Despite the vast range of technological solutions to cybersecurity, human error will remain a factor in data loss and breaches. Phishing attacks are increasingly persistent and persuasive thanks to cybercriminals’ cooperation and their ever-more sophisticated use of stolen data.
A business’s workforce is at risk of accidentally downloading malware, which could compromise data and give hackers access to networks.
This is a particular risk with remote workforces as such systems introduce risks, including:
- Unsecured or unvetted shared networks
- Using unknown, unvetted personal devices that may contain malware, legacy apps, or other vulnerabilities
- The use of collaborative technologies, introducing risk from the systems and practices of third-party vendors
With cybersecurity training, staff can learn the importance of data protection, understand the nature and extent of cyber risks, and develop knowledge and practices to mitigate those risks daily.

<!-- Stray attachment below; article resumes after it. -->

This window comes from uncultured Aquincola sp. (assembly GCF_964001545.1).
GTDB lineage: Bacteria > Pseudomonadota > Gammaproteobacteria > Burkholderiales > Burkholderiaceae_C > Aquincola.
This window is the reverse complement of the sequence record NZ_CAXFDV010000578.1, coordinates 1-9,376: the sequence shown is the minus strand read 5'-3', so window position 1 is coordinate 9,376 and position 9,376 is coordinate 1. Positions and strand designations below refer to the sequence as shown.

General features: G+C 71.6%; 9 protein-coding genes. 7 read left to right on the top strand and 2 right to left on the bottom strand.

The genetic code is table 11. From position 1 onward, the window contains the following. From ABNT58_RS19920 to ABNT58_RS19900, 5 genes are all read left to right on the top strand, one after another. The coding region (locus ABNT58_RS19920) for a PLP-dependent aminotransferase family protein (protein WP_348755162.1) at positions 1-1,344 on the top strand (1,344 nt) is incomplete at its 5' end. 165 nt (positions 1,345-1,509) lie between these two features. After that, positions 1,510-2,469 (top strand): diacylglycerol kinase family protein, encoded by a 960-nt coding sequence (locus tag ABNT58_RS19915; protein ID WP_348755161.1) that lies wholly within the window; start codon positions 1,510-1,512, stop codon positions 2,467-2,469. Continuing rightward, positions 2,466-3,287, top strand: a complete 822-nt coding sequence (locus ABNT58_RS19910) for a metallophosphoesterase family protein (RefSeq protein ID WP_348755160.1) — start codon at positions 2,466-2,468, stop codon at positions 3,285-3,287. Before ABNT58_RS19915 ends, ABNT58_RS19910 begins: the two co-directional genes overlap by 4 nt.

Developing a Cybersecurity Culture
The development of a cybersecurity culture goes further than cybersecurity training. It involves buy-in from the board and trickles down throughout the organization with the help of such things as cybersecurity awareness incentives, internal non-compliance penalties, and positive initiatives.
Developing the culture may be assisted by seminars and role-play simulations where staff might experience and thus prepare for attacks, such as phishing attempts, distributed denial of service (DDoS) attacks, or ransomware attacks.
In a company with a mature cybersecurity culture, cybersecurity is prioritized in regular meetings. The staff then understands that everyone is a stakeholder in cybersecurity. In turn, people are more likely to spot unusual activity and — crucially — act on it, including promptly reporting it to the right people via the appropriate channels.